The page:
Orange veggies only have one biennial, but it’s an important one – carrots. Carrots are tricky to save seed from, because they can so easily cross with Queen Anne’s Lace. So having extra carrot seed is probably a good idea, so you can keep your seeds pure (and make lots of mistakes in the process of learning). The other tricky veggie here is sweet potatoes, which are very nutritious, but do not reproduce from seed. So you can’t store seed for them. Note that squash and pumpkins will cross with each other, but the procedure for saving their seeds is a bit easier than say … carrots. Although my spread sheet plans on using sweet potatoes for my family (because we grow them already), I’ve replaced that for our phantom family with extra pumpkins and winter squash, to go along with the carrots. I’ve assumed that our family would need 160 pounds of carrots (they want good eyesight!), 80 pounds of pumpkins, and 160 pounds of winter squash. Note that the carrots can be canned, but can also be stored long term, so these are good choices. For this family’s need, they’d probably want 26,400 (1.5 ounces) carrot seeds, 150 (1 ounce) pumpkin seeds, and 1200 (4 ounces) squash seeds.

Beans and legumes are basic to nutrition, and can help make up for lack of meat in our diet. Beans aren’t that difficult to save seeds from and the whole family is annuals, so they aren’t tricky for our family. (The main problem is learning when to start harvesting the dry pods!) For our family, I’ve figured on them wanting 280 pounds of dry bush beans, 120 pounds of dry pole beans, and 80 pounds of cowpeas (crowder peas/southern peas/black-eyed peas). For this, they’d need 14,000 (156 ounces or about 9.75 pounds) of bush dry beans, 2800 (43 ounces or 2.75 pounds) pole dry beans, and 5200 (20.8 ounces) of cowpeas. Luckily, you can mostly use storage beans for this, if you increase the amounts somewhat to allow for lower germination rates.

Potatoes are a problem. You need them but you can’t grow them from seeds. And they don’t store past a year. You need about 10 pounds of seed potatoes to plant a 100′ row, which will usually yield about 100 pounds of potatoes. Our mythical family of four will need about 400 pounds of potatoes to eat, and about 40 pounds to seed for next year. What we’re doing here is always trying to keep at least 10 pounds of potatoes in the house, so we can grow them if need be. It’s not an ideal solution, but it’s the best we can do.

Other veggies includes a LOT of things that American’s really want to eat. For our mythical family, I’ve culled the large list down to pole green beans, beets (good for both roots AND greens but a biennial), cabbage (biennial and will cross with our broccoli and collards!), sweet corn, cucumbers, garlic (doesn’t reproduce from seed – we’ll discuss later), leaf lettuce, onions (biennial), garden peas, peppers (both hot and sweet), radish, summer squash, and tomatoes. Peppers and tomatoes don’t cross pollinate easily, so you can choose a number of different varieties, if needed. They are also easy to save seed from. Cucumbers will cross with themselves, but can be hand-pollinated if more than one variety is desired to be grown. Garlic is a bit more difficult as it is not only best grown in the fall in most of the US, but it also doesn’t seed, so you need to have cloves to start from. Best bet is to keep some garlic cloves around at all times to have some to start.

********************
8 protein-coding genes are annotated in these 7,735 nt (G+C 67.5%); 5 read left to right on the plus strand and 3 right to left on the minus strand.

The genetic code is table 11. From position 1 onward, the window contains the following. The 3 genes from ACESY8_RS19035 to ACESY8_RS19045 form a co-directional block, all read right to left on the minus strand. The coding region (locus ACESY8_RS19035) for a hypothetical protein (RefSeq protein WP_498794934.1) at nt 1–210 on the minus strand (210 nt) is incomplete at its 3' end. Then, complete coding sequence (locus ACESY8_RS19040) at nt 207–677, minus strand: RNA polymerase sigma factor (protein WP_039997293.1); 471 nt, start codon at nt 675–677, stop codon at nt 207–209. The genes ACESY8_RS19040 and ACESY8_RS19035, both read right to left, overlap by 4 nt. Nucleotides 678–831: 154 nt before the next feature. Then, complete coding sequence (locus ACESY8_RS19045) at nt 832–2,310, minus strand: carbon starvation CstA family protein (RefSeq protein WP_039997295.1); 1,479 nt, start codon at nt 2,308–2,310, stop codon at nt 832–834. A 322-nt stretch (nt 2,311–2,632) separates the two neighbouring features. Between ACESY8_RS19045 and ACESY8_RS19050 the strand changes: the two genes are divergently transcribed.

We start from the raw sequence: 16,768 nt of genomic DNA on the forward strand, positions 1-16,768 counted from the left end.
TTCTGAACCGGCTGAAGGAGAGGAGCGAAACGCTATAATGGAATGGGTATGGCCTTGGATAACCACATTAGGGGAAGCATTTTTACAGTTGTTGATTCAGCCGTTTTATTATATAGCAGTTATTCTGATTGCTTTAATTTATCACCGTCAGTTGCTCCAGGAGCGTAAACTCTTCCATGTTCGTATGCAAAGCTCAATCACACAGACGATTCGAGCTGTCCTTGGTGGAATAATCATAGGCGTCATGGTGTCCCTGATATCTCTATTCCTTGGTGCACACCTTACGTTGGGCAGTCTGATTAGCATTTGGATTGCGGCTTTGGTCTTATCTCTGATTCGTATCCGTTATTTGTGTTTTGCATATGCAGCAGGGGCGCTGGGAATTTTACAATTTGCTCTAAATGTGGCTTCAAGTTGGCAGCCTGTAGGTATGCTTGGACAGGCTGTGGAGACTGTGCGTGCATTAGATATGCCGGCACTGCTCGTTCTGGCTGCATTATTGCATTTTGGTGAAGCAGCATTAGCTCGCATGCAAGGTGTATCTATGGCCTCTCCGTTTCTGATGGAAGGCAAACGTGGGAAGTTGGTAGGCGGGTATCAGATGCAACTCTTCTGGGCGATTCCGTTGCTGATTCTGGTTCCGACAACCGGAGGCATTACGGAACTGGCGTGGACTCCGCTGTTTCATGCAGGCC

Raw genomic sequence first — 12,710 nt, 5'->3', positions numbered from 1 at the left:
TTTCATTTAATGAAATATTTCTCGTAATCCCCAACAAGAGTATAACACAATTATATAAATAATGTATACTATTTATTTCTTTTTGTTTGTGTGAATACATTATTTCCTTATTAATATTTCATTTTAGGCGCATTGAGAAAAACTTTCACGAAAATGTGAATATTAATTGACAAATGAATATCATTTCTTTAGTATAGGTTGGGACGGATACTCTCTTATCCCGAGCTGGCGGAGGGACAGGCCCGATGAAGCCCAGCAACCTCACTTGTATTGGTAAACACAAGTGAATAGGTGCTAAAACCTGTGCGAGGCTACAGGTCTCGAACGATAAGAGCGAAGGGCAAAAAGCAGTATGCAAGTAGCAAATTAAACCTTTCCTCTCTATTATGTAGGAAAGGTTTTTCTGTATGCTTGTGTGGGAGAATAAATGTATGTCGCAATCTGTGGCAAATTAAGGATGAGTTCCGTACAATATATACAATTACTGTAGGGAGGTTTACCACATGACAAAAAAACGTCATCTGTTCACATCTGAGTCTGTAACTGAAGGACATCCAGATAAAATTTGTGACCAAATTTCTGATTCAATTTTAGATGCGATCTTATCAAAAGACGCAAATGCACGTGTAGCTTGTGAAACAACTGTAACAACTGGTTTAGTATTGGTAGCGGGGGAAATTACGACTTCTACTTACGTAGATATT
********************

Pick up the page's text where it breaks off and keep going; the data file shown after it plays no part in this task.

Ideally, our family would need 100 pounds of pole green beans, 120 pounds of beet roots (and that would give them about 20 pounds of greens to eat fresh), 120 pounds of cabbage, 120 pounds of sweet corn, 60 pounds of cucumbers (although you’ll likely get a LOT more), 80 pounds of garlic, 80 pounds of leaf lettuce, 120 pounds of onions, 80 pounds of garden peas, 60 pounds of peppers, 20 pounds of radish, 80 pounds of summer squash (although since this is zucchini – it’ll likely be more), and 160 pounds of tomatoes (likely more, but …). For this, you’ll need 560 (9 ounces) pole green bean seeds, 4400 (2 ounces) beet seeds, 5200 (three quarters of an ounce or so) cabbage seeds, 2400 (2 pounds) sweet corn seed, 320 (half an ounce or so) cucumber seeds, 4 pounds of garlic, 12,400 (half an ounce) leaf lettuce seeds, 21,200 (3 ounces) onion seeds, 9200 (84 ounces or 5.25 pounds) garden peas, 400 (tenth of an ounce) peppers, 1320 (half an ounce) radish seeds, 120 (half an ounce) summer squash seeds, and 240 (under a tenth of an ounce) tomato seeds.

Fruits mainly concern melons and watermelons – you don’t need much of these because they don’t store well and are hot weather growing plants. I’d be comfortable with 200 seeds of each type for our mythical family, which should give them plenty of fruit.

Grains are the last category. For our mythical family, I’ve chosen flint or dent corn, popcorn (which can do double duty but will have to be hand pollinated to keep it from cross pollinating with each other and with the sweet corn), wheat and oats. The wheat can come from storage – like the beans, just increase what’s used for lower germination. The corn cannot come from storage, as it’s most likely hybrid. And most folks store rolled oats, which won’t work for sprouting. Ideally the family would grow 100 pounds of dent corn, 100 pounds of popcorn, 120 pounds of oats, and 600 pounds of wheat. To get that, they’ll need 2 pounds of dent corn, 2 pounds of popcorn, 32 pounds of oats, and 100 pounds of wheat. The corns would be planted in rows, but the oats and wheats would be broadcast as it’s unlikely they will have the equipment to drill plant the other grains.